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Guest post from Nadine Dorries, on losing her hair: "it's the last taboo"(40 Posts)
The Conservative MP Nadine Dorries recently discovered that she was losing her hair.
In today's guest post, she describes her feelings of shame at the discovery, and argues that, despite being remarkably common, female baldness is the last taboo.
Read her blog, and let us know what you think. Is this something that has happened to you, or to someone you know? Why is it something that we find so hard to talk about? Share your thoughts on the thread, and if you blog about it, don't forget to post your URL.
"You might notice that your hair brush has more hair on it than usual and you are cleaning it out more often; or maybe when you change your bedding, there is a deposit of hair on your pillow. For some, it happens in the shower, and when you switch the shower off, you lift away the lace veil of hair which is left on your skin.
That had been happening for a while. Not dramatically, but enough to make me pop into a health food shop and buy a bucketful of iron and vitamin supplements with the thought 'that'll sort it' running through my mind.
And then I saw the undisputable evidence that I was no longer just losing my hair, I was going bald.
It was during an ITV News interview with Tom Bradbury and the camera took a shot of the back of my head. And there it was. The size of a 50p. My very own bald patch.
I was immediately swamped with shame, and I cannot explain why.
My daughter took out her iPhone and photographed the back of my head so that I could see the damage for myself - and within minutes I was in tears.
I work in an aggressive male dominated environment, possibly one of the most aggressive in the world. My daughters and I have faced down problems which would have floored Tyson. We are fighters because we had to be - and here was I, the matriarch of my very pragmatic household of three very feminist daughters, crying over my hair.
Why had I been in denial for so long? The photographs revealed that this hadn't happened overnight. My poor daughters had noticed and discussed it amongst themselves - but not with me, because they didn't want to upset me.
And that's it in a nutshell, because there isn't anything we four don't discuss. Female hair loss is the last taboo.
It is important to make the definition here between hair loss due to chemotherapy, which grows back in most cases and female pattern hair loss and alopecia, which in some cases never does.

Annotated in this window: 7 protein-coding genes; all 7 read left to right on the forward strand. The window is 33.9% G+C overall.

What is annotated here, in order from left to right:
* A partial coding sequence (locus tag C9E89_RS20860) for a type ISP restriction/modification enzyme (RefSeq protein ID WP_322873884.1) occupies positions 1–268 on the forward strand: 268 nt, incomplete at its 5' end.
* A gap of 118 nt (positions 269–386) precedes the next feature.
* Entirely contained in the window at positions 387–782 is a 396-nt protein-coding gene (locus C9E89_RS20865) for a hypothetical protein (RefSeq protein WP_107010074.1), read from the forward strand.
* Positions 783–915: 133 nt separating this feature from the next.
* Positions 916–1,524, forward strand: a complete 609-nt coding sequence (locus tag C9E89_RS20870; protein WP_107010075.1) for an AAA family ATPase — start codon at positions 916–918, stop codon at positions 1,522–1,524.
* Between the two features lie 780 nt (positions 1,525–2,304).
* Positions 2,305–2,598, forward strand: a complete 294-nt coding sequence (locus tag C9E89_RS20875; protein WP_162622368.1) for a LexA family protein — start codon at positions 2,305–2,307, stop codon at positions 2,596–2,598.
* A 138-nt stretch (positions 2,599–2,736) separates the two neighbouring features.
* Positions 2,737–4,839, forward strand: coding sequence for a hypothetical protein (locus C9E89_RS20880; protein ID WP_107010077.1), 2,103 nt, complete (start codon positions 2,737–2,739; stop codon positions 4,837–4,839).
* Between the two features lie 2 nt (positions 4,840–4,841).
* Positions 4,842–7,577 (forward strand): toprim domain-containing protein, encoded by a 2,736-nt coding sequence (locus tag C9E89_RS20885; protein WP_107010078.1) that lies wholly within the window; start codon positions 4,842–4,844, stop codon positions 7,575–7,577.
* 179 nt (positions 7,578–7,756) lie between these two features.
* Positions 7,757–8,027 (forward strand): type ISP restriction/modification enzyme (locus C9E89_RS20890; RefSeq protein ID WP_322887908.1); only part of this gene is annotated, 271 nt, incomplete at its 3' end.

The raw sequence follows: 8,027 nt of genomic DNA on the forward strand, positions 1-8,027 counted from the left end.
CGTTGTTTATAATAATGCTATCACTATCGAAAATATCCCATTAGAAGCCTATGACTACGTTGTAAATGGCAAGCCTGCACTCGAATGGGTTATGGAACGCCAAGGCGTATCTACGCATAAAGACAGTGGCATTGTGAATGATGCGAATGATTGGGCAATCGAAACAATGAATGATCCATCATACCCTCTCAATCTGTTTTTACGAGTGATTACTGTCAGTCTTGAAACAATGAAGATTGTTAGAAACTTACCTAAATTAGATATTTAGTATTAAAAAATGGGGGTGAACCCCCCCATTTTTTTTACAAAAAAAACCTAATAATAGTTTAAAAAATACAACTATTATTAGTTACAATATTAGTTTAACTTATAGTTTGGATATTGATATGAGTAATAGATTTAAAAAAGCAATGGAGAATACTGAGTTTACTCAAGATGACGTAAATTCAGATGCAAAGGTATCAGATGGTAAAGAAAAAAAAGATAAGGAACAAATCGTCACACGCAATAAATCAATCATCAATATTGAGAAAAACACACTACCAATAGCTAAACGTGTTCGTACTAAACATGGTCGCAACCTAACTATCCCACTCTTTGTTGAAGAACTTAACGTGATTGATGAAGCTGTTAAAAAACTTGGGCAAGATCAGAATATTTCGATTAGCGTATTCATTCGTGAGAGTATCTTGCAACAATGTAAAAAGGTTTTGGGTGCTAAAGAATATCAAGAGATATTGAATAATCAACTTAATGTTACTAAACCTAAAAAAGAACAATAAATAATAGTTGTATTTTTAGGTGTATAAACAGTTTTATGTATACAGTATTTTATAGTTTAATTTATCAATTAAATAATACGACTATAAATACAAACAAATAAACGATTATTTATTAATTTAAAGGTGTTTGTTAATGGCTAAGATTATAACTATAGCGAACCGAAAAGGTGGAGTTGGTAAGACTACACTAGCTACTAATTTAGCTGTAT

I am suffering from female pattern hair loss, which is not unlike male pattern baldness. My hair is receding, and at the front and back is now so thin I cannot go out in the sun without a hat; you can see my scalp through my hair, as the picture shows. In addition to this, I suffered a recent dose of stress alopecia, the type which often occurs three months after giving birth and does usually grow back.
I looked a bit deeper into the facts of female hair loss and discovered that, whereas 70% of men suffer hair loss, a massive 40% of women are also affected. But who would know? We never discuss it.
I wrote for a national paper and spoke on the Jeremy Vine show and since then have been inundated with letters and emails from women who have lived through their own dark days of losing their hair with little help.
There is help available, but unfortunately, not a great deal on the NHS. I am being treated by a Harley St trichologist with Dermal HL. It comes highly recommended and has a good track record of effectiveness - but it's only available privately.
No one will be keener than me to see if this treatment works, and I am very fortunate. But I feel it is now my responsibility to campaign for more to be available on the NHS.
It's pointless for GPs to pay for repeated referrals to NHS dermatologists who have no treatment available, and in many cases for anti-depressants to deal with the consequences of female hair loss. For some women, and men, there is alternative help available. GP commissioning groups should consider taking a more innovative and bolder approach, especially in the case of very young women, to purchasing alternative therapies which can help - and that is something I will be working towards.